Name: Bob Krech
Birthplace: Dedham, Massachusetts, USA
Curent home: Salem, Massachusetts, USA
Occupation: Aerospace-Defense Scientist, M.S. Physical Chemistry, Principal Scientist at Physical Sciences Inc. in Andover, MA since 1976. Incident Command/Responder on PSI Level A Hazmat Response Team, PSI Experimental Safety Review Committee Member, Explosives and Hazmat Shipper.
Involved with hobby rocketry: Decided to be an astronaut at age 7 when the call for Project Mercury astronauts went out. Plans changed at 10 when I needed glasses so I decided to become an Aerospace Scientist… Took every advanced math and science courses I could in high school. I was recruited by Boston College in my junior year of high school, and got into model rocketry briefly in 1970 after freshman year. I began full time research studying the kinetics of advanced liquid rocket propellants at end of sophomore year, graduated as a Scholar of the College in 1973 and remained in the research group for graduate school. I received my MS in 1976 and accepted a position at Physical Science Inc. where I’ve worked on more than 100 aerospace and defense related programs including a number of spacecraft payload projects including STEP-3, Deep Space 1, the STS-39 mission, EOIM-3, and the AOM instrument on the Japanese module on ISS. I’ve conducted research on high performance chemical, electric and laser powered rocket propulsion systems and co-developed and patented the gold standard orbital velocity atomic oxygen source used globally for ground based simulation of the chemical environment experienced by spacecraft in Low Earth Orbit, and was a member of a 2006 Expert Panel at NASA Ames to recommend arc-driven shock tube facility improvements for reentry heating experiments in support of the Orion heat shield development .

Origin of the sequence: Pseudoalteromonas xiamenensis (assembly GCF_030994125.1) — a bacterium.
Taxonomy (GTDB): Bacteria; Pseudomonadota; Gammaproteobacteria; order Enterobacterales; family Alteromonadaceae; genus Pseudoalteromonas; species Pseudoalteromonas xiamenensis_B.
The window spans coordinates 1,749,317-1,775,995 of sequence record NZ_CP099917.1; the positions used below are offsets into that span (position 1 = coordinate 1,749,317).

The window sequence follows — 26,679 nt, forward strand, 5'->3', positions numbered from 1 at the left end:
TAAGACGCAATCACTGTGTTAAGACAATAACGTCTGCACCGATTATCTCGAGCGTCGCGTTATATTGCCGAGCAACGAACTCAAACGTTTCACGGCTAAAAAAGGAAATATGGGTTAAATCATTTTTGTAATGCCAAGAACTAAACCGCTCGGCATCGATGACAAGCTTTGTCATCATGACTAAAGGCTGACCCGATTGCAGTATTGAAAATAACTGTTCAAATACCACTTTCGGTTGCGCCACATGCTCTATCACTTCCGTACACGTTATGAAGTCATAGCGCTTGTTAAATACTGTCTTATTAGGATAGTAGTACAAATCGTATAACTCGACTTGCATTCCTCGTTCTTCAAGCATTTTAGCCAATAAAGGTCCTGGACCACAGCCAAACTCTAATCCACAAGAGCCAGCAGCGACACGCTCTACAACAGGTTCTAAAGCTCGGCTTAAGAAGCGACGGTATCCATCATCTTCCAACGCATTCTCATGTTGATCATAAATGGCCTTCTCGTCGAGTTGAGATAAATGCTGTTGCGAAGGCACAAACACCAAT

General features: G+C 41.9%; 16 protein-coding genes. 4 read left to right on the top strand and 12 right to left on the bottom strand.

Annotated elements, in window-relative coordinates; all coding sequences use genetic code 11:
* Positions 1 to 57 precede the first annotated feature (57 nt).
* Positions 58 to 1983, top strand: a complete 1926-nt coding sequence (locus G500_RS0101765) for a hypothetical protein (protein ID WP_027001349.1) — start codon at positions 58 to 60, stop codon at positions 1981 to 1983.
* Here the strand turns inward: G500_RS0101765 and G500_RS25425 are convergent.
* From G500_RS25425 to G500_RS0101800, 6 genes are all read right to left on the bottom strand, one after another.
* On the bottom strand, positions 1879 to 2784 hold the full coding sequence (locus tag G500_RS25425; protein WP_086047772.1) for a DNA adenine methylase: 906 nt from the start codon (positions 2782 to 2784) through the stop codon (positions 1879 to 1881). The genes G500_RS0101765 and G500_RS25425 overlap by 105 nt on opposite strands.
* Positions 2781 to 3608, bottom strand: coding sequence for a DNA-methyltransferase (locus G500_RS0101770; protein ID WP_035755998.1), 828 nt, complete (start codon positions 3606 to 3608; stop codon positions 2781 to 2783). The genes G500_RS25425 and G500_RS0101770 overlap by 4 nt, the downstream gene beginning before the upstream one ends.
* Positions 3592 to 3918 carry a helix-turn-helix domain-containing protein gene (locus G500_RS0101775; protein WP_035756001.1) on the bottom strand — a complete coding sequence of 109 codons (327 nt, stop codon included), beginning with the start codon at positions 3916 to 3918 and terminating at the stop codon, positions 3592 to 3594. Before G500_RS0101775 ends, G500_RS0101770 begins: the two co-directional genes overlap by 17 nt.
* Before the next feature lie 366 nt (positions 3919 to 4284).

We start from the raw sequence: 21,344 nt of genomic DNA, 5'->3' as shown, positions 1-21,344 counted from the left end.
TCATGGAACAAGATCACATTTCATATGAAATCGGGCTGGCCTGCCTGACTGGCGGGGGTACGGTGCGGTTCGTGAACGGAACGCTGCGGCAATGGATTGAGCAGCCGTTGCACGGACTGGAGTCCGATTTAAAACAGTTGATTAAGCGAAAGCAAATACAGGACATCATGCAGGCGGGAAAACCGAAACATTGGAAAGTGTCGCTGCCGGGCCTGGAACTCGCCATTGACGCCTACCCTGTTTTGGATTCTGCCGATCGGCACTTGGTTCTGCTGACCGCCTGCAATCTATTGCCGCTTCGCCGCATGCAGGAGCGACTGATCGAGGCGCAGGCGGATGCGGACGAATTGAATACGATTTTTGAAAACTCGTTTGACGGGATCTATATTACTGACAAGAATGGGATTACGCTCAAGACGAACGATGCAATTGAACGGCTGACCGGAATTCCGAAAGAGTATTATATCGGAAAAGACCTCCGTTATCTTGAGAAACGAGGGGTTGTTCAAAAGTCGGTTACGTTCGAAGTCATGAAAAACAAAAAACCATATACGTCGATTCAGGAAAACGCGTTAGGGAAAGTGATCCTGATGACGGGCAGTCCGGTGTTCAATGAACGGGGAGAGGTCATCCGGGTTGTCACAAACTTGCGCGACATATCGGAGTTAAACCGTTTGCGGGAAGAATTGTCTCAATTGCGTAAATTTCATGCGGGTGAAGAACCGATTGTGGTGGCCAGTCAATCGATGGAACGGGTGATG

Specific interest or aspiration with respect to hobby rocketry :
I got back into hobby rocketry in 1999 when I saw a new co-worker’s high power rocket leaning against his office wall… Joined CMASS and NAR in 2000 and got interested in motor certification and joined NAR S&T. Became CMASS Senior Advisor and was one of the CMASS members that revived NEMROC, and hosted NARCON 2010. I also compiled the NAR S&T certification and testing procedures into a concise manual under the direction of Trip Barber, and have been a TARC mentor since the program inception. I’m a moderator of The Rocketry Forum and last summer I was a judge on the Science Channel’s LDRS XXXI Odd Roc competition hosted by Kari Byron… Tough work but someone had to do it…..
Involvement in SSTS:
I got started on the Sugar Shot to Space project in 2006 by volunteering to help with the recovery system design and sent my resume to Richard. He decided that my safety background would be useful as the program’s Safety Lead…. I’ve exchanged many hundreds of pages of e-mail with Richard and others on a number of diverse topics such as propellant composition and manufacturing, airframe and structural design, electronics, and failure analysis, etc. and try to keep up with the activities at FAR.